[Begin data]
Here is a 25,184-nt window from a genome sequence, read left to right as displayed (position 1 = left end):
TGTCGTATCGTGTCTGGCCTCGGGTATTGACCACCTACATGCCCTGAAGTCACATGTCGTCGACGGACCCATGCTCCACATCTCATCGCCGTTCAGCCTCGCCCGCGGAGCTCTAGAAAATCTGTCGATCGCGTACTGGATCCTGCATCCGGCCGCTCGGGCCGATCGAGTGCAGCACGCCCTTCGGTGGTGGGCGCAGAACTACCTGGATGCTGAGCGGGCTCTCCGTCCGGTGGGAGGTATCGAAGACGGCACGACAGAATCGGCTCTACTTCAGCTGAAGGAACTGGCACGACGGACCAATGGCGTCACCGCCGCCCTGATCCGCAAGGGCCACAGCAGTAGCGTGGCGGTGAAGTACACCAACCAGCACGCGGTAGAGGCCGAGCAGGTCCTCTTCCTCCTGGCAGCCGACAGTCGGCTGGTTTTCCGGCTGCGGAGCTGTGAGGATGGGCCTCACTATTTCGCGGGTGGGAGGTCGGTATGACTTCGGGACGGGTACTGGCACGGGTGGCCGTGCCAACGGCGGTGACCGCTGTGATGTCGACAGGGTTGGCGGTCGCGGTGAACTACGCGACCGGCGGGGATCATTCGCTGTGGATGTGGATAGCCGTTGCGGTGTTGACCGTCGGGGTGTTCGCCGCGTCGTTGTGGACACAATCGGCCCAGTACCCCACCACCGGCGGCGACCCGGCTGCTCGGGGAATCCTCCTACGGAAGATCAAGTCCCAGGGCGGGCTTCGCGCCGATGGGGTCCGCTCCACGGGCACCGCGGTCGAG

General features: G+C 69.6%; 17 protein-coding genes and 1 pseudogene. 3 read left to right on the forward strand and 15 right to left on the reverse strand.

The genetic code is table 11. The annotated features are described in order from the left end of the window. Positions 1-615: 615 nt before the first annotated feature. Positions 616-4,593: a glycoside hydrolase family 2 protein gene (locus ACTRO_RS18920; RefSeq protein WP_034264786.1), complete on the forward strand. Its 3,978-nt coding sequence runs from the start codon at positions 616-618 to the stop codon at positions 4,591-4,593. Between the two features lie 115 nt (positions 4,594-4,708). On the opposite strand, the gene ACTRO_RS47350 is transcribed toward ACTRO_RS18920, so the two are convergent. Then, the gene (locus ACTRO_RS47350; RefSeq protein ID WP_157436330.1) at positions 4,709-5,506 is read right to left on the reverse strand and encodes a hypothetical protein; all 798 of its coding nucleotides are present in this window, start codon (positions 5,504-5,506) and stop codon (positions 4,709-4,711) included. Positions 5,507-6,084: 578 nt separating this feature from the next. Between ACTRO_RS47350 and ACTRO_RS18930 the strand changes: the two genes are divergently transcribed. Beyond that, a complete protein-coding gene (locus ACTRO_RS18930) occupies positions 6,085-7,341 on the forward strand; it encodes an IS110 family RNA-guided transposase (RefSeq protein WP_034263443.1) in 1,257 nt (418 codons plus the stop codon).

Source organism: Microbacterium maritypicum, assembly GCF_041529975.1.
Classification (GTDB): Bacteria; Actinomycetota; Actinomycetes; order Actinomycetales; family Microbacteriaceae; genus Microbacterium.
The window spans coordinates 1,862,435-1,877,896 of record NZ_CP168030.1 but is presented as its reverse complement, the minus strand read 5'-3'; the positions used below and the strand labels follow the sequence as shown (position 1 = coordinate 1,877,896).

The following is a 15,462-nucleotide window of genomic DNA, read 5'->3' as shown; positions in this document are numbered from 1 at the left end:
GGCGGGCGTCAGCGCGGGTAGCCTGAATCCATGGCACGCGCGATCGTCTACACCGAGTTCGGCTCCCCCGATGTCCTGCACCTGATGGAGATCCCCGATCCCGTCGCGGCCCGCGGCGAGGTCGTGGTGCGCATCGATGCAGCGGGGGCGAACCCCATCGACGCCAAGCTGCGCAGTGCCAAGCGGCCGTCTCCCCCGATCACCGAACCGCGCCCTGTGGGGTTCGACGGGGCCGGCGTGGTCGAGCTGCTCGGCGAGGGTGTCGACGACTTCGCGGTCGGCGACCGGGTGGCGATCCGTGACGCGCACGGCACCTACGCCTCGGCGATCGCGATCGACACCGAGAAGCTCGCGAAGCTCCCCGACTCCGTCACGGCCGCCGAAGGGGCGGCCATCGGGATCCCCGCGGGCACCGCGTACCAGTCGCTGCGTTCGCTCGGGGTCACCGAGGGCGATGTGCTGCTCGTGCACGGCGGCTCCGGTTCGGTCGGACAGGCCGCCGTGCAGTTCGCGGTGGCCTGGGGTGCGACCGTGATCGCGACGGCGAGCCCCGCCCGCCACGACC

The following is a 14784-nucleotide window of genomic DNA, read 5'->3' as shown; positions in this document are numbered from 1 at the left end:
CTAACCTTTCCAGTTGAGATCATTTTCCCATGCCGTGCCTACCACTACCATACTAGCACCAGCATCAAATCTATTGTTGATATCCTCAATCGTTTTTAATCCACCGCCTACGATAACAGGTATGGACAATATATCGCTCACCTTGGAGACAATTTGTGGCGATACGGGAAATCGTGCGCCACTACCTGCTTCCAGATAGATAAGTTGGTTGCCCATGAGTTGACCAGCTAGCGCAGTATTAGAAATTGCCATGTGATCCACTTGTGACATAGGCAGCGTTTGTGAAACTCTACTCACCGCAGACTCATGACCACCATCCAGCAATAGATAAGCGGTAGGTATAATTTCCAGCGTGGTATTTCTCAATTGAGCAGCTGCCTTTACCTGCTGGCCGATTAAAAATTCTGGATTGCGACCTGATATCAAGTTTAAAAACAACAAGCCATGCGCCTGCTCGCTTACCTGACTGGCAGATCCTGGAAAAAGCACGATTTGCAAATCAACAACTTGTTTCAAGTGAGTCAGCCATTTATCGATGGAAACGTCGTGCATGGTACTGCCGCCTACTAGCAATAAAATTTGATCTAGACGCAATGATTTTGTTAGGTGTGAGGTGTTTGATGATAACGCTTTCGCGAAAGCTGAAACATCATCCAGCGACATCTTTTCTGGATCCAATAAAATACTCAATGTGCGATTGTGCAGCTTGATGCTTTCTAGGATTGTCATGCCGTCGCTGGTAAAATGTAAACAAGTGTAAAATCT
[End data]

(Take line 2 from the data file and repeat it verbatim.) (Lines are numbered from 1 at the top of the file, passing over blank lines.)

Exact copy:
TGTCGTATCGTGTCTGGCCTCGGGTATTGACCACCTACATGCCCTGAAGTCACATGTCGTCGACGGACCCATGCTCCACATCTCATCGCCGTTCAGCCTCGCCCGCGGAGCTCTAGAAAATCTGTCGATCGCGTACTGGATCCTGCATCCGGCCGCTCGGGCCGATCGAGTGCAGCACGCCCTTCGGTGGTGGGCGCAGAACTACCTGGATGCTGAGCGGGCTCTCCGTCCGGTGGGAGGTATCGAAGACGGCACGACAGAATCGGCTCTACTTCAGCTGAAGGAACTGGCACGACGGACCAATGGCGTCACCGCCGCCCTGATCCGCAAGGGCCACAGCAGTAGCGTGGCGGTGAAGTACACCAACCAGCACGCGGTAGAGGCCGAGCAGGTCCTCTTCCTCCTGGCAGCCGACAGTCGGCTGGTTTTCCGGCTGCGGAGCTGTGAGGATGGGCCTCACTATTTCGCGGGTGGGAGGTCGGTATGACTTCGGGACGGGTACTGGCACGGGTGGCCGTGCCAACGGCGGTGACCGCTGTGATGTCGACAGGGTTGGCGGTCGCGGTGAACTACGCGACCGGCGGGGATCATTCGCTGTGGATGTGGATAGCCGTTGCGGTGTTGACCGTCGGGGTGTTCGCCGCGTCGTTGTGGACACAATCGGCCCAGTACCCCACCACCGGCGGCGACCCGGCTGCTCGGGGAATCCTCCTACGGAAGATCAAGTCCCAGGGCGGGCTTCGCGCCGATGGGGTCCGCTCCACGGGCACCGCGGTCGAG